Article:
According to one example, a single reel storage cartridge housing magnetic storage tape and having an internal guide surface is described. The storage cartridge includes at least one guide surface within the cartridge housing configured to increase the tape span or path length from the cartridge reel to a first guiding element located within a tape drive. Increasing the tape span length between the cartridge reel and the first guiding element may reduce the force required to guide the tape at the first guiding element. Reducing the guiding force on the edges of the tape at the first guiding element within the tape drive reduces the potential for tape edge damage and lateral tape motion.

The potential for tape edge damage is generally a function of the force applied to the tape edges. In particular, for a given tape thickness and material, the guiding force applied to the tape edges will be proportional to the damage and wear to the tape edges. Further, the guiding force is generally inversely proportional to the path length or tape span length from the cartridge reel to the first guiding element in a tape drive. For example, the guiding force is generally proportional to 1/L3, where L is the tape path length from where the tape leaves the cartridge reel and underlying wound tape to the first guiding element within a tape drive. Therefore, the potential for tape edge damage may be reduced by using one or more guide surfaces inside the cartridge reel to increase the path length, i.e., L, before the tape extends from the cartridge housing and engages a guiding element of a tape drive.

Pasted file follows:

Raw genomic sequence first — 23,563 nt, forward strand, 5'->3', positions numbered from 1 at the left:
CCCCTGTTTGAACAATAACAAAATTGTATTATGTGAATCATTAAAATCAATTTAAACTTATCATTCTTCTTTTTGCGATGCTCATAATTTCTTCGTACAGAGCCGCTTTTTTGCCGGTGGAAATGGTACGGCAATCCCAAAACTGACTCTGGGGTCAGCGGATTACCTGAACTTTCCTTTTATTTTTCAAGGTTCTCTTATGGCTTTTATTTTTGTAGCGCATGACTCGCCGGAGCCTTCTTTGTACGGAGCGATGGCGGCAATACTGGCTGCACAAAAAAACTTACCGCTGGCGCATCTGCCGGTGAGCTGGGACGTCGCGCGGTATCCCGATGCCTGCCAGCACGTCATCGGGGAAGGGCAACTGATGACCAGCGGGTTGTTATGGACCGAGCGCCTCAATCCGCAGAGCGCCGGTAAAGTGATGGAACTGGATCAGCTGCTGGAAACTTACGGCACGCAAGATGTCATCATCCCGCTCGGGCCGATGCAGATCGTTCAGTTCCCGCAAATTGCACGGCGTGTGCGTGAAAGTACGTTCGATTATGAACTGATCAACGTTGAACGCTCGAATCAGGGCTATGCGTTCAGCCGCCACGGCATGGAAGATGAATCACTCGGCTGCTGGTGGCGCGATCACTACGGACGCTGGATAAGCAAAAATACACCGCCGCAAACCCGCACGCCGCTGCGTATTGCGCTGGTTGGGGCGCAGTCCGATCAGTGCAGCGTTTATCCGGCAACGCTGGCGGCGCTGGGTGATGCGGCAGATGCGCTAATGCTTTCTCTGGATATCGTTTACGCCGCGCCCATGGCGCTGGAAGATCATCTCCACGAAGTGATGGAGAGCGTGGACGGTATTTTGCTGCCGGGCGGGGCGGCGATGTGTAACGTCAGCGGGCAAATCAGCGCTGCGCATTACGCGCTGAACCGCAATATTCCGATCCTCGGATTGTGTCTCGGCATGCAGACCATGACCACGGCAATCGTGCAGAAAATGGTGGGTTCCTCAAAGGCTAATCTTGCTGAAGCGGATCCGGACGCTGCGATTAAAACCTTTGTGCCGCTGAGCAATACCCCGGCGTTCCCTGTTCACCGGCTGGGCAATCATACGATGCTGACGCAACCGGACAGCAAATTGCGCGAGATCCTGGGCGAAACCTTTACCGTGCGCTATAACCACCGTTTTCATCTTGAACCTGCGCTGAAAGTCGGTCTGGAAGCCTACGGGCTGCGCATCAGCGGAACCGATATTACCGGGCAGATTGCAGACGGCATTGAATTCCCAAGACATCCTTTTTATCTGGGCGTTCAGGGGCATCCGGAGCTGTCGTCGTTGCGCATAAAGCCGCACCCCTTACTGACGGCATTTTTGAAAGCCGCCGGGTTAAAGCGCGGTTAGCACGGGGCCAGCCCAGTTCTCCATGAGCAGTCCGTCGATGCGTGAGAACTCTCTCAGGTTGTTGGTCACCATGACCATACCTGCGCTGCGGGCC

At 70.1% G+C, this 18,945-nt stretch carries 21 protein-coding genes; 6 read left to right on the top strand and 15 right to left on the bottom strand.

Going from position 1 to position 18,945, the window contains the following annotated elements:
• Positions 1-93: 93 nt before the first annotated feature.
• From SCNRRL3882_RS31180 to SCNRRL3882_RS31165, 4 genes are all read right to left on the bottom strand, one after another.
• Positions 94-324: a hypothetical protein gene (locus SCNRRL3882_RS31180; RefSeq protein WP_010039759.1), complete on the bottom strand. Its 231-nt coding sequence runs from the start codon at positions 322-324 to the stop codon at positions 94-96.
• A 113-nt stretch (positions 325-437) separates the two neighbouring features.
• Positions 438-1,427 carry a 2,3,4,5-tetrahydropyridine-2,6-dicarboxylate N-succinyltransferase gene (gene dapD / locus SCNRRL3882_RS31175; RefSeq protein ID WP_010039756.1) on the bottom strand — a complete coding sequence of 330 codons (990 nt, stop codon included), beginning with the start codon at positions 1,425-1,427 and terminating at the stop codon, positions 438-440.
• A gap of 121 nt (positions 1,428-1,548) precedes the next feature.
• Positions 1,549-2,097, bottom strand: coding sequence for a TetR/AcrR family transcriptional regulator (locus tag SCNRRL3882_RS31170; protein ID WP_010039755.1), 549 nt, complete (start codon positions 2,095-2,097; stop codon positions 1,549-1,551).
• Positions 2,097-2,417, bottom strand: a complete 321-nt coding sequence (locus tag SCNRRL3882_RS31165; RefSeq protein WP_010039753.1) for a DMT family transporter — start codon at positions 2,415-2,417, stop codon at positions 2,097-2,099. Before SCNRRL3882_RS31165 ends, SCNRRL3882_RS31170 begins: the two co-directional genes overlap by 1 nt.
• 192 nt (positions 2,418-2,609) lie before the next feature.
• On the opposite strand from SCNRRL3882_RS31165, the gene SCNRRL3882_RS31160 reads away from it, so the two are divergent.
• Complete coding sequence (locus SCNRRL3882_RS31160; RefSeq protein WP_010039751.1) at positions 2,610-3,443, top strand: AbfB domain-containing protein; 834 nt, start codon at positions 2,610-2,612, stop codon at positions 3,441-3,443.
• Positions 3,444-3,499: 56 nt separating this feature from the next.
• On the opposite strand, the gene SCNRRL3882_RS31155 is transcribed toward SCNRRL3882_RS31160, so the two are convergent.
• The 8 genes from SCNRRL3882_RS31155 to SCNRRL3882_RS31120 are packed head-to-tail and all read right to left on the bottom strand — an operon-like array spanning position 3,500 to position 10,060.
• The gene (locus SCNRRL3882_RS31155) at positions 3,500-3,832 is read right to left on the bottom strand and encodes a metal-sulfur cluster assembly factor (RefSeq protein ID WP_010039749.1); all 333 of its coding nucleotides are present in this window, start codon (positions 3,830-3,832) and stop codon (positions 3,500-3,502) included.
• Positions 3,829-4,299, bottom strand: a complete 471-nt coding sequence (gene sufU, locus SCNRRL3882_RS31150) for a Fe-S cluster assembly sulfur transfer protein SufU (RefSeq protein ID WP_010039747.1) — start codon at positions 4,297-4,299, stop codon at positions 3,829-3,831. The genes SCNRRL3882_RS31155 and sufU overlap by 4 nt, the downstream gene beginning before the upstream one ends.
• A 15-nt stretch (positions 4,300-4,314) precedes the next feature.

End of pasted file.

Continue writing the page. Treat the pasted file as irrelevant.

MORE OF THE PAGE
Referring initially to FIG. 1, an exemplary tape drive 10 is illustrated that may be used with an exemplary cartridge 24 having one or more internal guide surfaces to increase the tape path and reduce the potential for tape edge damage. Tape drive 10 includes a tape drive housing 15, a data transducer, i.e., read and/or write head 16, a take-up reel 17, and a receiver 20. Tape drive 10 is used in conjunction with a cartridge 24 which houses a storage tape 28 on supply reel 26. Receiver slot 20 is configured to receive a suitable cartridge 24 therein adjacent reel driver 18. Tape drive 10 may also include a door and various mechanisms for receiving and ejecting cartridge 24. When cartridge 24 is received in receiver slot 20 a buckler motor 46 or the like may engage a cartridge leader and stream storage tape 28 along a tape path within tape drive 10 passing read/write head 16 and onto take-up reel 17. The tape path may include various tape guides 39, rollers 38, one or more read/write heads 16, and the like before being wound upon take-up reel 17.

Tape drive 10 is typically installed within or associated with a computer (not shown) or computer network. Additionally, tape drive 10 may be used as part of an automated tape library having a plurality of tape cartridges and a robotic transfer mechanism to transport cartridges to one or more tape drives. An exemplary storage library is described in U.S. Pat. No. 5,760,995, entitled “MULTI-DRIVE, MULTI-MAGAZINE MASS STORAGE AND RETRIEVAL UNIT FOR TAPE CARTRIDGES,” which is hereby incorporated by reference in its entirety.